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Monday
Oct 20th

Back to basics

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By Julie Desmond

Across the Twin Cities, baseball, lacrosse and soccer coaches are drawing up plays and looking longingly out windows, excitedly anticipating a new season. Although in the working world the seasons are not so clearly defined, one's approach to work can be comparable to the way one might succeed on the field. Remember the parallels between sports and work: it's all about fundamentals. Attention to the basics of presentation, communication, commitment and drive will lead every player to success. SearchAcross the Twin Cities, baseball, lacrosse and soccer coaches are drawing up plays and looking longingly out windows, excitedly anticipating a new season. Although in the working world the seasons are not so clearly defined, one's approach to work can be comparable to the way one might succeed on the field. Remember the parallels between sports and work: it's all about fundamentals. Attention to the basics of presentation, communication, commitment and drive will lead every player to success.

One individual who sees this firsthand is businessman and coach Franklin Tawah.
Tawah's coaching begins on the soccer field, but it carries on well after the games are won. He tells his players to attend to the basics in everything they do. He advises them to be on time, be considerate, dress for success and expect the best from themselves and others, on the field and off.

When looking for work, consider Tawah's approach. Be on time. Not an hour early, nor ten minutes late. If you lost your way or you know you'll be delayed, make a phone call. If you arrive with plenty of time to spare, use it to your advantage. Look over the job description once more. Take a few deep breaths. But be respectful of your interviewer's schedule. If you must go in early, acknowledge that your appointment is at a given time, and offer to wait in the lobby until then.

Be considerate. Use good, appropriate eye contact. Connect with the interviewer when you are speaking; don't engage in a staring contest. Shake hands. In particular, be pleasant with receptionists and others you meet during the interview process. Front desk administrators are the eyes and ears of many organizations and their opinion of you counts for more than you might realize.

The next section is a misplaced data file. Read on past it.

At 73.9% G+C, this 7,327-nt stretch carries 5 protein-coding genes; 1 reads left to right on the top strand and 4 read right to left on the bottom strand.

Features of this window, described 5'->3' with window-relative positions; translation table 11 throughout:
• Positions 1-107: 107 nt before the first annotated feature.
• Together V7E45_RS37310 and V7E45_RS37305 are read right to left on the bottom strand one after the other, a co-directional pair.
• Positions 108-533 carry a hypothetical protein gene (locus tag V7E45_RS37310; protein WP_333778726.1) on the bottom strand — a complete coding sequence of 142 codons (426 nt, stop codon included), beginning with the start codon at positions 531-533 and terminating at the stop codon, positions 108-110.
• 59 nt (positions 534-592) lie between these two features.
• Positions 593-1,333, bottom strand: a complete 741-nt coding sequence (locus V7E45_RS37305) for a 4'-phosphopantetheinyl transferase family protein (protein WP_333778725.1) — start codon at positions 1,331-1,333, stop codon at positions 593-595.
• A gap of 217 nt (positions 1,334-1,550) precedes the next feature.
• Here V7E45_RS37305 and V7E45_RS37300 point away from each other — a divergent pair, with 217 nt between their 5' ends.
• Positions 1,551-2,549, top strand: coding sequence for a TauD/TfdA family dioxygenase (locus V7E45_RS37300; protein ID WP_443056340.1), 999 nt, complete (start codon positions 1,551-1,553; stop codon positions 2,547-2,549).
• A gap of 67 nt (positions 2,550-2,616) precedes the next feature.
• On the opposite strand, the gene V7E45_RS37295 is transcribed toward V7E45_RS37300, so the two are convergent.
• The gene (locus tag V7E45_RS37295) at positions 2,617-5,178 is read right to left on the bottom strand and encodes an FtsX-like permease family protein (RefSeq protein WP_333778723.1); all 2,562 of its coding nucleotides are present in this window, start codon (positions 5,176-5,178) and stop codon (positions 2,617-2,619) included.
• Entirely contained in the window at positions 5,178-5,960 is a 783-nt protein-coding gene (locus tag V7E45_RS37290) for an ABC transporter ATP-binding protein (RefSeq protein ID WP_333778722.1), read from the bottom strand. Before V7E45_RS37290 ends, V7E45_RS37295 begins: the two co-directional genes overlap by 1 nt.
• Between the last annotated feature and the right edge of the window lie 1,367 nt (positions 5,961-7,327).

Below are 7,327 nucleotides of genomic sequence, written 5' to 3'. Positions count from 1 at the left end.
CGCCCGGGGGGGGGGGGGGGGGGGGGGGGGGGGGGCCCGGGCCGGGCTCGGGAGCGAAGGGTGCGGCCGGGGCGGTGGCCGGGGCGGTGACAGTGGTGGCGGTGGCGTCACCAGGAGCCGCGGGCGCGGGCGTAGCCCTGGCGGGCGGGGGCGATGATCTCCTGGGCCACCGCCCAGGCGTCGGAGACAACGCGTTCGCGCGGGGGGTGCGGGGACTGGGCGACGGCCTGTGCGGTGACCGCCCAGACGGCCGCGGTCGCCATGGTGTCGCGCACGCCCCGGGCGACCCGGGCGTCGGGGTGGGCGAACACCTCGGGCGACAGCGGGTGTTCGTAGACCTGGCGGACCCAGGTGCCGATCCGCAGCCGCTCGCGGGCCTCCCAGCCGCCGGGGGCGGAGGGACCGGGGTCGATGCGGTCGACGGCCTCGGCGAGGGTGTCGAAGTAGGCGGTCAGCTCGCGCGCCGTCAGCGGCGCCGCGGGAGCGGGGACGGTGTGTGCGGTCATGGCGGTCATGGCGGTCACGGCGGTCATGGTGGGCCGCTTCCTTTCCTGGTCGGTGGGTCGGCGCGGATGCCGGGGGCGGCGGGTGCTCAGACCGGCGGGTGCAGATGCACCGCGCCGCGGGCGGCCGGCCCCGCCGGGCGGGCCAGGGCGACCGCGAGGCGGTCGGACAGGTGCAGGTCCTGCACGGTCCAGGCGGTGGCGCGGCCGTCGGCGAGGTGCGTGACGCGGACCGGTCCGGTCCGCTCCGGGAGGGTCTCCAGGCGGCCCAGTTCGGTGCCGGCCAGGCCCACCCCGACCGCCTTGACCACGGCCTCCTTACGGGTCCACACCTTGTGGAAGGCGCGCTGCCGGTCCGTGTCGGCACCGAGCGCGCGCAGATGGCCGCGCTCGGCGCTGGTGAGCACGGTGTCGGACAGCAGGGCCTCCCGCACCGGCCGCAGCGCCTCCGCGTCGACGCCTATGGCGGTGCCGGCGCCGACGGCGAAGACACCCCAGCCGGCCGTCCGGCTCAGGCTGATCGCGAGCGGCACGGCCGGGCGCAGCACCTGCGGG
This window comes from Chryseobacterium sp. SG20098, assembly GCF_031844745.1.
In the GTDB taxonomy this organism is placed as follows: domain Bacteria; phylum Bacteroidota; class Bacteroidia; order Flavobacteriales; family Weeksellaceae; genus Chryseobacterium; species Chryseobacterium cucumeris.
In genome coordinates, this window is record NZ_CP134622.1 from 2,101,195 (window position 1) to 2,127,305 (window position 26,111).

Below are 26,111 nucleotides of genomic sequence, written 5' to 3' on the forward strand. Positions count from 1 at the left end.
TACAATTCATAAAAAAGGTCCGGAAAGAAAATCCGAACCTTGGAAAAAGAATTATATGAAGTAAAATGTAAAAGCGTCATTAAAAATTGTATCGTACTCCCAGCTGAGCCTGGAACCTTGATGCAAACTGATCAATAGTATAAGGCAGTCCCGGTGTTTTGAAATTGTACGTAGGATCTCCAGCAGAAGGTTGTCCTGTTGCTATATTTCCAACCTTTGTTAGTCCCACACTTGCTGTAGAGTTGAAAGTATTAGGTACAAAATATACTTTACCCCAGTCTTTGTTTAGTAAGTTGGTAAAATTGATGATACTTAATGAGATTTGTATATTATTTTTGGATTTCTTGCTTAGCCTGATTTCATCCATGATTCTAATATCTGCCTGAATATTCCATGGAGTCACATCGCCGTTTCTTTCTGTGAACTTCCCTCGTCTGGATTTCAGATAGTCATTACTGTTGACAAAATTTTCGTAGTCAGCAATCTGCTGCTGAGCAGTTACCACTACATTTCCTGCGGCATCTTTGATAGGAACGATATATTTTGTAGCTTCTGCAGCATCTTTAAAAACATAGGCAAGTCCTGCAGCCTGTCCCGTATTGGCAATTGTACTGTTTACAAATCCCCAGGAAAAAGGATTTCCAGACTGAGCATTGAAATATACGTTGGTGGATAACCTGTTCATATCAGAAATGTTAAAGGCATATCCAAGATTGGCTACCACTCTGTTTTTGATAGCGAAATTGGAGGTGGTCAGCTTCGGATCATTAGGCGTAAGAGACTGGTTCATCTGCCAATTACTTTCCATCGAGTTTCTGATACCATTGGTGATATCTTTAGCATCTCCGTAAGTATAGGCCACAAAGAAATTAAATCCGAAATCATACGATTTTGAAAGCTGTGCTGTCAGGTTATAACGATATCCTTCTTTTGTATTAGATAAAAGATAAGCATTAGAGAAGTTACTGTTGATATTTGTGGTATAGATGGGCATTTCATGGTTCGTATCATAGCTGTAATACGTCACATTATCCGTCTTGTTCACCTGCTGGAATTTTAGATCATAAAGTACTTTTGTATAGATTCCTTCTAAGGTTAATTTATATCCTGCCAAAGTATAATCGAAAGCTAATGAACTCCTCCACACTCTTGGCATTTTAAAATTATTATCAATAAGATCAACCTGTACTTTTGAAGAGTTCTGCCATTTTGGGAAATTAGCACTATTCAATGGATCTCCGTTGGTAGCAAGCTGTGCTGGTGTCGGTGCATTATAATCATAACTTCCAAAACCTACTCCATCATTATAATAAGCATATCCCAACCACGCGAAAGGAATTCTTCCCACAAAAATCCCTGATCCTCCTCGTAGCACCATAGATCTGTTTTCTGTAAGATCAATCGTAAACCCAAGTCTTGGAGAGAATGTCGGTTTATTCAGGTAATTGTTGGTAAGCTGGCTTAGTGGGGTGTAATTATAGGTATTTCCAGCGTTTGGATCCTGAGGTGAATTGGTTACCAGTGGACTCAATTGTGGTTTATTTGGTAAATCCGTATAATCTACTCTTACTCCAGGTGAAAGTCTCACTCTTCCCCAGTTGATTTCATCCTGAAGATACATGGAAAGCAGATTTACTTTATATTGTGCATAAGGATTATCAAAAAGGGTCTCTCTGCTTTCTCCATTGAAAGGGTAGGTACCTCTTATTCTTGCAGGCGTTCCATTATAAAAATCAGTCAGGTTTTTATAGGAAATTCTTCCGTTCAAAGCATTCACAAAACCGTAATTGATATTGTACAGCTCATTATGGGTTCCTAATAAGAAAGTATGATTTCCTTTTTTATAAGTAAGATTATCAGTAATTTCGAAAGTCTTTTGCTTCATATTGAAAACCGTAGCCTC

Dress for success. Success with peers means something altogether different than success in a work situation, so tuck in your shirt. Male or female, if you wear long hair, pull it back in a way that complements, rather than hides, your face. Avoid colognes and perfumes that might rile an interviewer's allergies, and keep make-up simple for interviews.

Finally, expect the best from yourself and others. Walk into every interview with confidence. Do not assume that you will leave with a job offer, but do assume that you are being fairly considered for the position. Learn as much as you can about the job, the company and the people you meet so if an offer does come through, you will be able to make an educated decision about whether the position is right for you.

Once you've signed on to a new position, give it all you've got. Your determination to succeed will carry you through the challenges of starting something new and will lead you to new opportunities as well. Remember that, with Tiger Woods a notable exception, sports stars generally are not born that way. Even Eli Manning missed a pass or two before connecting when it mattered in the Super Bowl. Success at work comes through practicing the basics day after day. Pay attention to the fundamentals and success will surely follow.

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Julie Desmond is an Executive Recruiter with Hunter Hamilton Professional Resources in Minneapolis. Write to This e-mail address is being protected from spambots. You need JavaScript enabled to view it .
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